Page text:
The $25 million project to rebuild South Australia's 100-year-old dog fence is getting under way to help farmers keep out feral animals and save millions of dollars in lost stock.
The 1600 km upgrade began on May 26 and is one of the state's biggest infrastructure projects.
Federal Agriculture Minister David Littleproud said the rebuild was estimated to reduce the number of sheep losses and subsequently increase income for farmers.
“Farmers, land managers and pastoralists will save up to $97 million in wild dog management costs over 20 years,” Mr Littleproud said.
“This is going to be a game-changer for South Australian agriculture and these are exactly the types of projects we need to help kickstart the nation post-COVID.”
South Australia Regional Development Minister Tim Whetstone said the project would allow farmers to save more money and would benefit the local economy through creating jobs.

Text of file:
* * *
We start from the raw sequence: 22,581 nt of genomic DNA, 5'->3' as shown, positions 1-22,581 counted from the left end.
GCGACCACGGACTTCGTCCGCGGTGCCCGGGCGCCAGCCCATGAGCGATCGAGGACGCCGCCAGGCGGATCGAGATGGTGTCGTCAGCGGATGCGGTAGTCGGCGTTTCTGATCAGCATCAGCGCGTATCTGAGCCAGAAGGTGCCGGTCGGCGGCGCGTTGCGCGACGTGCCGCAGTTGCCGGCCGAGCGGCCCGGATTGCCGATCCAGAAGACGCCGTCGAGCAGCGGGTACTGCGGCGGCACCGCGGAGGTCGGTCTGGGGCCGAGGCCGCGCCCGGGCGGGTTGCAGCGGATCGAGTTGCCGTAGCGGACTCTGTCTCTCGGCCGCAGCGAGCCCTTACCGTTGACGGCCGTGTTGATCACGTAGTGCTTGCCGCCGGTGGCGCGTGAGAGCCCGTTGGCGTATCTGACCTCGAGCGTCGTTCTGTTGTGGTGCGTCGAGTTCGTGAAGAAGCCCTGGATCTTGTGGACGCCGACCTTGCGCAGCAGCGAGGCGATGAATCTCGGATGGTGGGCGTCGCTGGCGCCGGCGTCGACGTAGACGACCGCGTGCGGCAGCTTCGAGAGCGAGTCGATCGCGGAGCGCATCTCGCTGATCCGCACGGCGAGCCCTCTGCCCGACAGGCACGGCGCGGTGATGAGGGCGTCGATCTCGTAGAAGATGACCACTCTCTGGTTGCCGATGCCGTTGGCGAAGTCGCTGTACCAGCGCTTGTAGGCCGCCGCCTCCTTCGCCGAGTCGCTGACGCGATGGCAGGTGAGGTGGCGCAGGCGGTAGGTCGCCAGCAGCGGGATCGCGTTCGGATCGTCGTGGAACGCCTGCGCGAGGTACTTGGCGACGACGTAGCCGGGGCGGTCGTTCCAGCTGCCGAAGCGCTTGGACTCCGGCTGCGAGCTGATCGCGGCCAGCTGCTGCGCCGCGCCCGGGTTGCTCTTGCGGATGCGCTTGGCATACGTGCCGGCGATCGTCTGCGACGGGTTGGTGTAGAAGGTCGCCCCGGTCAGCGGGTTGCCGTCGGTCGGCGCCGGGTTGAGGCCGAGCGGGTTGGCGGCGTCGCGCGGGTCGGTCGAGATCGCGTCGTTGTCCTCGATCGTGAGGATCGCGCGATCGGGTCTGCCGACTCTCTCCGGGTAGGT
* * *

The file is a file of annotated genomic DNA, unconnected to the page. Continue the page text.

“This will be a mighty boon for our farmers who will save millions in pest animal management costs and enable farmers to safely restock properties with sheep,” he said.
The 5400 km dog fence is the world's longest continuous fence, with about 2150 km on South Australian land.
Of that, about 1600 km is more than 100 years old.
The federal and state governments are each contributing $10 million for the project with the additional $5 billion funded by industry.